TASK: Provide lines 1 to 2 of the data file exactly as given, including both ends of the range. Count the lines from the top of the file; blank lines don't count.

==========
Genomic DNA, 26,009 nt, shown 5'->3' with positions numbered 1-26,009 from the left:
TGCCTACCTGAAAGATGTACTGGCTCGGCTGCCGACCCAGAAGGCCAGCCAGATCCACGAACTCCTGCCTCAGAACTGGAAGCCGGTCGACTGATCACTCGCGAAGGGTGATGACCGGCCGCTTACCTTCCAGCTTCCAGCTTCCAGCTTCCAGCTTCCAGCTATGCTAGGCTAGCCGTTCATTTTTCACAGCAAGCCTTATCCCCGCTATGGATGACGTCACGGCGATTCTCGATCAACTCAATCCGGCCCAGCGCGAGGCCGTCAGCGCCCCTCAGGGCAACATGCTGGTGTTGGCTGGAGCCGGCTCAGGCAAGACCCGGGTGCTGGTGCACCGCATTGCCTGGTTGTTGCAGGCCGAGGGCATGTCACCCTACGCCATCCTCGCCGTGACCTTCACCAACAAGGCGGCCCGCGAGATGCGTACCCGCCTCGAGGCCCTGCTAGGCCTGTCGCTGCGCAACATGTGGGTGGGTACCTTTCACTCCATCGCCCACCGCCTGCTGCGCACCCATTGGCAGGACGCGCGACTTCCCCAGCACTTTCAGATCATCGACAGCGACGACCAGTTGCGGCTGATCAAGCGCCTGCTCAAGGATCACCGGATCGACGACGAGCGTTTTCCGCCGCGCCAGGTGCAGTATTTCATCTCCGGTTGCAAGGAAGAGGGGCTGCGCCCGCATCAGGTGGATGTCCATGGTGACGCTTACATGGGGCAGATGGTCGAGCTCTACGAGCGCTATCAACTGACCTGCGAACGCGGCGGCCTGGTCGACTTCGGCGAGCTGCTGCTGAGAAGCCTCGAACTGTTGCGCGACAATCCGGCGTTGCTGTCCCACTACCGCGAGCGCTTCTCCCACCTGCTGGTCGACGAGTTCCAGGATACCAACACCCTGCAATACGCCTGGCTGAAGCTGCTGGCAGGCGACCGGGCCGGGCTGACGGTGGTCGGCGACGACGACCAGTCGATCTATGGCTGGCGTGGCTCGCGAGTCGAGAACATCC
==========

Genomic DNA, 26,009 nt, shown 5'->3' with positions numbered 1-26,009 from the left:
TGCCTACCTGAAAGATGTACTGGCTCGGCTGCCGACCCAGAAGGCCAGCCAGATCCACGAACTCCTGCCTCAGAACTGGAAGCCGGTCGACTGATCACTCGCGAAGGGTGATGACCGGCCGCTTACCTTCCAGCTTCCAGCTTCCAGCTTCCAGCTTCCAGCTATGCTAGGCTAGCCGTTCATTTTTCACAGCAAGCCTTATCCCCGCTATGGATGACGTCACGGCGATTCTCGATCAACTCAATCCGGCCCAGCGCGAGGCCGTCAGCGCCCCTCAGGGCAACATGCTGGTGTTGGCTGGAGCCGGCTCAGGCAAGACCCGGGTGCTGGTGCACCGCATTGCCTGGTTGTTGCAGGCCGAGGGCATGTCACCCTACGCCATCCTCGCCGTGACCTTCACCAACAAGGCGGCCCGCGAGATGCGTACCCGCCTCGAGGCCCTGCTAGGCCTGTCGCTGCGCAACATGTGGGTGGGTACCTTTCACTCCATCGCCCACCGCCTGCTGCGCACCCATTGGCAGGACGCGCGACTTCCCCAGCACTTTCAGATCATCGACAGCGACGACCAGTTGCGGCTGATCAAGCGCCTGCTCAAGGATCACCGGATCGACGACGAGCGTTTTCCGCCGCGCCAGGTGCAGTATTTCATCTCCGGTTGCAAGGAAGAGGGGCTGCGCCCGCATCAGGTGGATGTCCATGGTGACGCTTACATGGGGCAGATGGTCGAGCTCTACGAGCGCTATCAACTGACCTGCGAACGCGGCGGCCTGGTCGACTTCGGCGAGCTGCTGCTGAGAAGCCTCGAACTGTTGCGCGACAATCCGGCGTTGCTGTCCCACTACCGCGAGCGCTTCTCCCACCTGCTGGTCGACGAGTTCCAGGATACCAACACCCTGCAATACGCCTGGCTGAAGCTGCTGGCAGGCGACCGGGCCGGGCTGACGGTGGTCGGCGACGACGACCAGTCGATCTATGGCTGGCGTGGCTCGCGAGTCGAGAACATCC